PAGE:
Sunday 8 April 2012

Vigie Nature: does Paris count as a city of nature?

The Muséum national d’histoire naturelle has launched its annual publicity drive around its participative event, Vigie Nature, which encourages people to rediscover nature in their immediate surroundings. I spoke to Romain Julliard, organiser of the initiative, to find out more about the activities and why nature is important in a city like Paris.
Romain Julliard, ©Stéphanie Jayet
What is Vigie Nature?
Vigie Nature is a participative science initiative which has already been running for several years. We began with an observatoire des papillons du jardin, initially asking amateur enthusiasts to work with us, and since then we have opened it up to include other animal and plant observations, and made it possible for anybody to join in. This year we are promoting three main initiatives for the general public; sauvages de ma ville, in which we ask people to count wild plants in urban areas, the observatoire des oiseaux des jardins, which is a survey of bird numbers in parks and gardens, and 50 000 observations pour la forêt where we would like people to count specific insect and animal species in forest environments.

Can anyone get involved?

Yes, all people need to do is visit the respective websites, choose your zone – a street, a forest, a park or a garden, according to the initiative you want to take part in - spend some time observing and counting, then log the results on the website.

Why is it important for city dwellers to take part in activities such as these?
It is a way of bringing people closer to their surroundings and helping them to understand what lives alongside them. People are becoming more and more divorced from nature, and we have noted - particularly amongst the younger generations - certain far-fetched ideas about the natural world. We would like them to develop more emotional links to nature.
Paris has the image of being a very organised and not particularly green city. Is there room for nature here?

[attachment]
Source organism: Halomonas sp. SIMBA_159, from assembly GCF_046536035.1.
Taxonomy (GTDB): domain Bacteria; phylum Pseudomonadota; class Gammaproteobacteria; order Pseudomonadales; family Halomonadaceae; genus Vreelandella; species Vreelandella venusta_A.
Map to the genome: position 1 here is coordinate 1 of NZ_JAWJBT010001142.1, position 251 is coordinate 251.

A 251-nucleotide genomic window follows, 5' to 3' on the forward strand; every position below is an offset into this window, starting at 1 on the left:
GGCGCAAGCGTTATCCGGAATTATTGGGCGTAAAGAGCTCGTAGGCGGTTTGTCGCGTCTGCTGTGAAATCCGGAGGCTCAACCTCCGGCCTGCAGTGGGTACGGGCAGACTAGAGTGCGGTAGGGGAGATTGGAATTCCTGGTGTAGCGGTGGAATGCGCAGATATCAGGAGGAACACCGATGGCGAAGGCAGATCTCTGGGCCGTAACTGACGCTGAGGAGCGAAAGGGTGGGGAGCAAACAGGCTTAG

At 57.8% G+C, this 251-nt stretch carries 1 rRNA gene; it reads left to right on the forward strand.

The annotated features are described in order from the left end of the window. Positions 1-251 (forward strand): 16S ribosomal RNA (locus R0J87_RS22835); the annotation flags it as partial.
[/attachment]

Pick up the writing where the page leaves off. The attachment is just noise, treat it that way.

Paris is home to a surprising number of wild species. For example, over 50 types of birds have been counted in the city, as well as other animals and plants. Many species have learned to adapt to city life, even if others have found it very difficult. For example, through this initiative we have noted that certain species of butterfly have struggled in urban environments whereas bee keepers tell us that bees thrive in city environments.

Cities were designed for the needs of man. Is it really important if nature is absent from them?
It’s a good question. You could argue that it isn’t an absolute necessity, but at the very least I would say it is important for our spiritual well-being. In any environment diversity is important.

Is it the goal of Vigie Nature to influence how cities are designed? Should the integration of nature be an essential part of all urban planning?
We have no specific role to play in this domain, beyond bringing to the attention of decision makers the results of our studies. As far as cities are concerned, I think it is important that nature does not become a point of conflict. Nature in cities should be – as far as possible – for the benefit of city dwellers, and not closed off in unaccessible zones. Outside of the cities themselves, our principal concern is the development of the urban sprawl.
For people wanting to get involved, what are the best places in Paris to observe nature?
Well, the idea of these initiatives is that people just observe areas that are local to them, but if they are interested in spotting as many species as possible, there are several interesting areas. If we concentrate just on birds, obviously the large parks – such as the Buttes Chaumont – are good areas, but cemeteries are also very popular with birds. More surprising areas would be the friches (post-industrial waste lands) on the edges of Paris or the old Petite Ceinture railway line. However, two of the best places are closed to the public. The gardens of the Elysees palace (nb - home of the French President) and the Hotel Matignon (nb - home of the French Prime Minister) are two of the only places that Great spotted woodpeckers have been seen in Paris!

To get involved:


Owen said...

The more nature in cities... the BETTER ! In fact, the less cities in nature... the BETTER !

Lynn said...

In San Francisco, I was woken up by raccoon fights, had to have an opossum removed from my basement (he successfully evaded us for a week!) and had gophers eating the plants in my backyard. At times I wished for less nature ;) but was amazed this could be happening within a city's limits.

PeterParis said...

I'm happy to see that in some parks, certain areas today are left wild. ... not forgetting totally "wild" small parks like St. Vincent and the "Jardin Naturel" just south of Père Lachaise.

Adam said...

Lynn: although somewhat less exotic, it's similar in the UK. Foxes live in urban environments, and my sister even had a deer in her garden on several occasions. In France, nature seems to have enough space and food outside of cities.

Peter: Yes, there has been a change of mentality, but as Mr Julliard says, it's important that these areas are still in 'parks' and available for the benefit of the inhabitants of Paris.

Pomono said...

"Sauvages de ma rue" also participes to a similar program named "Missions Printemps". For more information :

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